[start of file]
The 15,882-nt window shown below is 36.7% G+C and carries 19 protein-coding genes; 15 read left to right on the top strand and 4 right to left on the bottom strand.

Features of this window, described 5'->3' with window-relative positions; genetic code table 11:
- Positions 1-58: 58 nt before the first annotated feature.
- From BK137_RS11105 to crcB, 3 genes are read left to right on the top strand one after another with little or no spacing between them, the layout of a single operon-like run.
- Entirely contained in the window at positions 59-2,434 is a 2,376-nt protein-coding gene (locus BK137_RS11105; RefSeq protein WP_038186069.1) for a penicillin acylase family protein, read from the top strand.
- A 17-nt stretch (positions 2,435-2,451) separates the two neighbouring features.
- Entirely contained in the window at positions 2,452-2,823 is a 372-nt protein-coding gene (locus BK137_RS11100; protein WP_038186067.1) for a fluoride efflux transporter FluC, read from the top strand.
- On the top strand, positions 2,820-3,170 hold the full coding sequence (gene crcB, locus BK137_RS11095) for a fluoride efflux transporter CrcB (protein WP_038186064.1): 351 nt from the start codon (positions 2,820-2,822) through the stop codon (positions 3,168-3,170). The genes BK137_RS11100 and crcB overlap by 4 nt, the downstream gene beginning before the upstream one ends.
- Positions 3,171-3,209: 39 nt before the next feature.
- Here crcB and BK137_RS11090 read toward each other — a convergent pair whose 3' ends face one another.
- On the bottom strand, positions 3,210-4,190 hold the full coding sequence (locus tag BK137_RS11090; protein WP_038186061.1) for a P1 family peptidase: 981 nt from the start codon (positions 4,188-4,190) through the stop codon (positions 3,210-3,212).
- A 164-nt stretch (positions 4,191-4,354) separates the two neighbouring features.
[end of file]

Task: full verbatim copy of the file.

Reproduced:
The 15,882-nt window shown below is 36.7% G+C and carries 19 protein-coding genes; 15 read left to right on the top strand and 4 right to left on the bottom strand.

Features of this window, described 5'->3' with window-relative positions; genetic code table 11:
- Positions 1-58: 58 nt before the first annotated feature.
- From BK137_RS11105 to crcB, 3 genes are read left to right on the top strand one after another with little or no spacing between them, the layout of a single operon-like run.
- Entirely contained in the window at positions 59-2,434 is a 2,376-nt protein-coding gene (locus BK137_RS11105; RefSeq protein WP_038186069.1) for a penicillin acylase family protein, read from the top strand.
- A 17-nt stretch (positions 2,435-2,451) separates the two neighbouring features.
- Entirely contained in the window at positions 2,452-2,823 is a 372-nt protein-coding gene (locus BK137_RS11100; protein WP_038186067.1) for a fluoride efflux transporter FluC, read from the top strand.
- On the top strand, positions 2,820-3,170 hold the full coding sequence (gene crcB, locus BK137_RS11095) for a fluoride efflux transporter CrcB (protein WP_038186064.1): 351 nt from the start codon (positions 2,820-2,822) through the stop codon (positions 3,168-3,170). The genes BK137_RS11100 and crcB overlap by 4 nt, the downstream gene beginning before the upstream one ends.
- Positions 3,171-3,209: 39 nt before the next feature.
- Here crcB and BK137_RS11090 read toward each other — a convergent pair whose 3' ends face one another.
- On the bottom strand, positions 3,210-4,190 hold the full coding sequence (locus tag BK137_RS11090; protein WP_038186061.1) for a P1 family peptidase: 981 nt from the start codon (positions 4,188-4,190) through the stop codon (positions 3,210-3,212).
- A 164-nt stretch (positions 4,191-4,354) separates the two neighbouring features.